If you were at the Circulator Study Public Meeting tonight, THANK YOU! Turn out was good. It could’ve been even better… but there were plenty of people there asking questions and giving input and the room had a constant buzz. Even the media thought enough to make an appearance. There will be another public meeting in June/July to share the preliminary findings of the study so stay tuned and continue to share this story with friends and neighbors. We’ll need even more of you at the next meeting.
The City has partnered with C&S Companies to analyze and make recommendations to enhance commuting, circulation, and parking in Downtown Rochester. Among the potential enhancements under consideration is a circulator transit service—a.k.a shuttle buses or streetcars. Listen carefully Rochester…
…Okay great, now here’s an update. Since that article, traffic to RochesterSubway.com has doubled, our Facebook fan club has grown from 100 to over 400 (and counting), and my inbox hasn’t had a moments rest. This is all very encouraging and a sure sign that the people of Rochester really want to see their city thrive. The big question is; do the people of Rochester care enough to make an effort? All signs point to yes. So far we’ve got 12 people (including myself) who have risen to the challenge. Together we will lead a city wide movement to Reconnect Rochester.
Last Saturday morning, one day after a northeast blizzard moved thru our area, 5 passionate Rochesterians dug there way out of their homes and met me for lunch at Legend’s Bar & Grill. Against the backdrop of a bus-lined Main Street we introduced ourselves and got right down to swapping ideas about how we could help put Rochester back on track—pun intended…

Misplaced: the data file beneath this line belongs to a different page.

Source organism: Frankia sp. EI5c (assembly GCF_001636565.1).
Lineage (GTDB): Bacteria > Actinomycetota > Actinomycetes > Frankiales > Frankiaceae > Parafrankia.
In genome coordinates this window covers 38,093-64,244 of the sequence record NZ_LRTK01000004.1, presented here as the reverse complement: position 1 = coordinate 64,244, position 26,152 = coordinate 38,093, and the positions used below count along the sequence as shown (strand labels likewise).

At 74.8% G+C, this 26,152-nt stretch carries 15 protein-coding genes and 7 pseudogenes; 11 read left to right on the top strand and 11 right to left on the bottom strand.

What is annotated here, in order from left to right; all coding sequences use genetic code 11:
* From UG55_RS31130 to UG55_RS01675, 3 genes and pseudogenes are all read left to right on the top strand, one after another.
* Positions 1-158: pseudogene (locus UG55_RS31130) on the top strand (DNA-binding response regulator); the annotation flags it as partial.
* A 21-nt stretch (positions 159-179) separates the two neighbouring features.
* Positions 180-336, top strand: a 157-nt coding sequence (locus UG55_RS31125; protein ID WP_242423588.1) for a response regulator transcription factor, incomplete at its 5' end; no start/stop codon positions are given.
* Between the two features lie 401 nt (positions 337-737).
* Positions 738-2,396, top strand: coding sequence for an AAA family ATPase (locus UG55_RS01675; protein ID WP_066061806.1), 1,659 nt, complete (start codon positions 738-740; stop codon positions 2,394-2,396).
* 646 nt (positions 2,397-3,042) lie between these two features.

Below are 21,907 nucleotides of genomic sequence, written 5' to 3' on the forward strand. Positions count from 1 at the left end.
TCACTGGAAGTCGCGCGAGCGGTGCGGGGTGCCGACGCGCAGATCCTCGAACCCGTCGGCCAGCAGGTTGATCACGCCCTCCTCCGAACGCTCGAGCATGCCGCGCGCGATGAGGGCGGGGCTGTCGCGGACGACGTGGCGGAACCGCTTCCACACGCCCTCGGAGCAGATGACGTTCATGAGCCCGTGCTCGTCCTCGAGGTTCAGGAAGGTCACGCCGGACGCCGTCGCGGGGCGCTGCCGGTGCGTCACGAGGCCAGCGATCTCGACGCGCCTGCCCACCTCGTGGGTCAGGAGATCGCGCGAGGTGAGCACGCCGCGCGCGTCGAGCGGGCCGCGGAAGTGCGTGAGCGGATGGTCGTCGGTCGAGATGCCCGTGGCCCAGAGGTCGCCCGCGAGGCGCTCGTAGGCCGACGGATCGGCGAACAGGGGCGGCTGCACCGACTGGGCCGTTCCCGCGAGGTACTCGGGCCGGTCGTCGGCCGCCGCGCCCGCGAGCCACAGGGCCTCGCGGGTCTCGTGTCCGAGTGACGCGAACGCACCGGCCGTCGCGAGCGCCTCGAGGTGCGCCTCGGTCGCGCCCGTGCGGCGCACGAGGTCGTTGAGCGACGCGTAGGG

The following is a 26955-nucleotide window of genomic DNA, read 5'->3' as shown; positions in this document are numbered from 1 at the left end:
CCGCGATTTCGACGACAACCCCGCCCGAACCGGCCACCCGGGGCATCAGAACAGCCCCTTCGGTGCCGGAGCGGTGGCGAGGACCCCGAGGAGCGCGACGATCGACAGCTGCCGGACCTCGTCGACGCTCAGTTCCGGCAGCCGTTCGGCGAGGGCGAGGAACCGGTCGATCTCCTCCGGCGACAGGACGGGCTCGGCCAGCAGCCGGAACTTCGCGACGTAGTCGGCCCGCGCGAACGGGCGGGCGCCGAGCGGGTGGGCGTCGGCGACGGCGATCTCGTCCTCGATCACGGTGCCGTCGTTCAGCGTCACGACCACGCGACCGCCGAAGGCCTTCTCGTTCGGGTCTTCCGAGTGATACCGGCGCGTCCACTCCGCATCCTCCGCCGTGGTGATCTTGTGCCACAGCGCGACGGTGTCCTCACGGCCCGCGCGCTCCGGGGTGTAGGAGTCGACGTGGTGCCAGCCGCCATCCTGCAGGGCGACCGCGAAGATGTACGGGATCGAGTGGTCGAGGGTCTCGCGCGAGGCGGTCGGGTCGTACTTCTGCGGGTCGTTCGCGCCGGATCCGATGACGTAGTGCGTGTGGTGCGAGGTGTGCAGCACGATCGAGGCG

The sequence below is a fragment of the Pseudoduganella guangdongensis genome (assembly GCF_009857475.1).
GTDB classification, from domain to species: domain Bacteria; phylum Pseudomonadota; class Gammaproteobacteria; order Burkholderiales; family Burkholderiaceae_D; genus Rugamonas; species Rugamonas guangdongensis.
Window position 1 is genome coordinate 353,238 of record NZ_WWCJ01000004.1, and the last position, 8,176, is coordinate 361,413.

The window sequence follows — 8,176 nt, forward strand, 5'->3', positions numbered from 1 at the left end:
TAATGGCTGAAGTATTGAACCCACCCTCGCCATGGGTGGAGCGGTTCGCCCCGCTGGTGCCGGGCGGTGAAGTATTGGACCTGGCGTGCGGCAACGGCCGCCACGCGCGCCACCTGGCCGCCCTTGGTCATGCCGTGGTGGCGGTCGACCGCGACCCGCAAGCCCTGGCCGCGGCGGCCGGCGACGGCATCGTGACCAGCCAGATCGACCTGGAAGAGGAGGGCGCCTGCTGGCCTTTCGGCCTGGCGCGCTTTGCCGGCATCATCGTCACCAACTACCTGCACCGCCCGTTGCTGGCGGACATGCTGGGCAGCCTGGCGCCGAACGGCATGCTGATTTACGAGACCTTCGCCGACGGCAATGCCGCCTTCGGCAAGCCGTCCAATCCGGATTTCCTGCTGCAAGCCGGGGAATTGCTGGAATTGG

The following article was published at RochesterSubway.com on 2010/02/16. Two weeks later 6 citizens got together and Reconnect Rocheseter was born.
America seems to have taken a renewed interest in mobility. Maybe due to President Obama’s recent commitment to high speed rail—or perhaps the positive results seen in towns like Portland and Denver have caught our collective attention. Whatever the reason, from the top down, people are rethinking our automobile-oriented culture—and getting excited about the possibilities.
There’s also good reason to focus on transportation as a way of jump-starting economic development. Industry requires access to people. And people need to have easy access to centers of employment. Continually improving access makes further development possible. Interrupting access will have the opposite effect. Likewise, doing nothing or simply maintaining existing infrastructure for an extended period of time will also hinder development.
For 30+ years Rochester has relied on the infrastructure choices it made in the 1950’s, 60’s, and 70’s. At that time we made development choices that encouraged our population to emigrate from the downtown core. We scrapped our extensive streetcar system, choked off downtown with the construction of the inner-loop, and paved super highways to take us from the city to the NY State Thruway and beyond. Since then that’s exactly where our money, our workforce, and our future have gone—down I-490 and out of state.